Redevelopment project to bring East Brunswick into the 21st Century
The leaders of a Middlesex County town say that a redevelopment project will bring the town into the new century.
Route 18 is one of New Jersey’s major highways and it runs through the heart of East Brunswick. Developers town officials say that a project along the highway will bring life back to the town.
“We’re developing something that people will want to live in tomorrow. Not today, certainly not yesterday,” says Warren Waters with River Development Equities.
Waters says that they are developing what he calls a “lifestyle center.” It is a template that other parts of the country are already using – one that is only now catching on in the Northeast. It will mean closing some businesses along the highway, as well as getting rid of many boarded-up storefronts.
And while some East Brunswick residents say that they will be sad to see some of these longtime businesses close, the developers say that there will be opportunities for the businesses in the future.
“While no one has a crystal ball, we understand where the trends are going and this is going to be able to provide an outlet to these retailers who might want to move into a more modern space,” says Michael Hughes with the East Brunswick Redevelopment Agency.
The redevelopment project would provide living space for young and older residents. There would be 800 housing units on 45 acres of land. The multimillion-dollar project would also include a bus depot, parking deck and restaurants.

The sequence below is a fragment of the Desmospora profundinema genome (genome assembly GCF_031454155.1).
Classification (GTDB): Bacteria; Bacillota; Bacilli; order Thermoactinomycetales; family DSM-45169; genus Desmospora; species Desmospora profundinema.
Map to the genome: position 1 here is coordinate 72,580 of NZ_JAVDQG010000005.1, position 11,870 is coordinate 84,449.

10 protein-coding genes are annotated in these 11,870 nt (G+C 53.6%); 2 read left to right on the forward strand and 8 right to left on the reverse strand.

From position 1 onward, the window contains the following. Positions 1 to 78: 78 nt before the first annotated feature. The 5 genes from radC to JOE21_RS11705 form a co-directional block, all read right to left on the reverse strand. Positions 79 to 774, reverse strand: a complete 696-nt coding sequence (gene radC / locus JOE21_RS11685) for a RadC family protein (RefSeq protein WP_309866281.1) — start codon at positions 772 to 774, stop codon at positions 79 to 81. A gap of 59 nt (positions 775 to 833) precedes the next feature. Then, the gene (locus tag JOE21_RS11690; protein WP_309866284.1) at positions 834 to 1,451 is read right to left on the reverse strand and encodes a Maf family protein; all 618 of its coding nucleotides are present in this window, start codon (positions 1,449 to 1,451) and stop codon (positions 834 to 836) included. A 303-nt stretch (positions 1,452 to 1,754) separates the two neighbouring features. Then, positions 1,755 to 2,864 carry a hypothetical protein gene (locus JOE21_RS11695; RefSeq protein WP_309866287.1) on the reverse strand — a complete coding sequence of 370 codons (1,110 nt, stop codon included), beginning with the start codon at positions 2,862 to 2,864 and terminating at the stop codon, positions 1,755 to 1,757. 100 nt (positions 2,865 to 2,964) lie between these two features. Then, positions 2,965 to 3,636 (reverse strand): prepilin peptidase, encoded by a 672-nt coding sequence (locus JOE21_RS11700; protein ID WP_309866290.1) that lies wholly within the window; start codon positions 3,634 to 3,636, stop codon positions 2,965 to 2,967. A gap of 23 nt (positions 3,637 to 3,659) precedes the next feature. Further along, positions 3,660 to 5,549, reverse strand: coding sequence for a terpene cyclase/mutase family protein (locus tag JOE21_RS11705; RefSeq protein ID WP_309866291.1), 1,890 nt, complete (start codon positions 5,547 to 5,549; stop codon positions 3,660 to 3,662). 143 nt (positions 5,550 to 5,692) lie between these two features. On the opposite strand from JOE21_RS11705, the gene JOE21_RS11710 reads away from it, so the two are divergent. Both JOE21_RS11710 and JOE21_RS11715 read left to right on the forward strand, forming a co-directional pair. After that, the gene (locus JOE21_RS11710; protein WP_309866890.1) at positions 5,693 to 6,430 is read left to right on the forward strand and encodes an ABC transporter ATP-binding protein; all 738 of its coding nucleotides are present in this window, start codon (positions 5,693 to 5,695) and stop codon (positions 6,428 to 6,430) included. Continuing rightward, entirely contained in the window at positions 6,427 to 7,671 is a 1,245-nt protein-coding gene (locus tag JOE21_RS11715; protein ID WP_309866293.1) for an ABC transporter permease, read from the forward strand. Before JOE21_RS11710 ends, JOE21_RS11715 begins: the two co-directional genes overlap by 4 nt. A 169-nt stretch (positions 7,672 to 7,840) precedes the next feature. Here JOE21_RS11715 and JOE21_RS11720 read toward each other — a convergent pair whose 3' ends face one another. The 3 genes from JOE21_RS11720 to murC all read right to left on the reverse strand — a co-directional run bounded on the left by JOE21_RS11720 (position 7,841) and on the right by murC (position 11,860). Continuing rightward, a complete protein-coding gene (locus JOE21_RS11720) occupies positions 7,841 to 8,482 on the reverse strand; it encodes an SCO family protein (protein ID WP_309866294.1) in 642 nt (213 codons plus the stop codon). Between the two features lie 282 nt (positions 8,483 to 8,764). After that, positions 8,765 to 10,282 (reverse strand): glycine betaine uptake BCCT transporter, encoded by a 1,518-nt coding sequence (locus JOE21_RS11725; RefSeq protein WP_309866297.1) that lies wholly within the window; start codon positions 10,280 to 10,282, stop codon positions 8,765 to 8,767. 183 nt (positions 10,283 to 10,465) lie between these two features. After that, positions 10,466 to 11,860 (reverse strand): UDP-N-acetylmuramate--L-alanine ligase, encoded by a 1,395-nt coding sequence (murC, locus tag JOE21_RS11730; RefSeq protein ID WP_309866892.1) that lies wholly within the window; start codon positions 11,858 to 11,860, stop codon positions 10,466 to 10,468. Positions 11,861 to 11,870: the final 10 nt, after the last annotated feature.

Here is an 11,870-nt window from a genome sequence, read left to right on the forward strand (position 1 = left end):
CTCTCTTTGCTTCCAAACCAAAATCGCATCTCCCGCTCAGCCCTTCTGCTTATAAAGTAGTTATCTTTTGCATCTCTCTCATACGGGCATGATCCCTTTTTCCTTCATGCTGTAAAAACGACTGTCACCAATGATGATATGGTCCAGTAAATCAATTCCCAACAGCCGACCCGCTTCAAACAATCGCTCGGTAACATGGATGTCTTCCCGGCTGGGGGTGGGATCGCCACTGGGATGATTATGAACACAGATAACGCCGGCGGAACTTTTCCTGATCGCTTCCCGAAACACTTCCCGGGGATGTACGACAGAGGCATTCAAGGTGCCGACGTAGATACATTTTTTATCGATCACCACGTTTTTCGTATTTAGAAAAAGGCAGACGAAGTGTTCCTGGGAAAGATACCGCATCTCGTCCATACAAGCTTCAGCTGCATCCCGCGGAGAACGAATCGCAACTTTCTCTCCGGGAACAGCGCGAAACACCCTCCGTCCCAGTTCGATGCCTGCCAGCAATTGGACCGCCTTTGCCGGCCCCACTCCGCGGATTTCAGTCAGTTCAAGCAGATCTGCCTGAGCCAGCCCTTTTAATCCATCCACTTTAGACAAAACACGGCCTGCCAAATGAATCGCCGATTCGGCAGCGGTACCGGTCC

The developers say that the one thing that they will try to limit is retail space since brick-and-mortar stores are having a hard time competing with online retail.
Some East Brunswick residents tell News 12 New Jersey that they are skeptical, but understand that something needs to be done to revitalize the town.
“They should because…as you can see, the stores are empty. They’ve got to do something with it,” says Chris Kokoszka.
Residents do say that they are concerned about traffic issues. Mayor Brad Cohen says that he admits that there is a lot to take on.
“Traffic, schools, infrastructure, police, design, connectivity, sustainability – all those things will be addressed,” he says.
Cohen says that he wants to hear from the public and invites them to contact the mayor’s office or attend the Feb. 10 town council meeting to express their thoughts about the project.
Officials say that they hope to begin demolition by late summer. The project is expected to take five or six years to complete.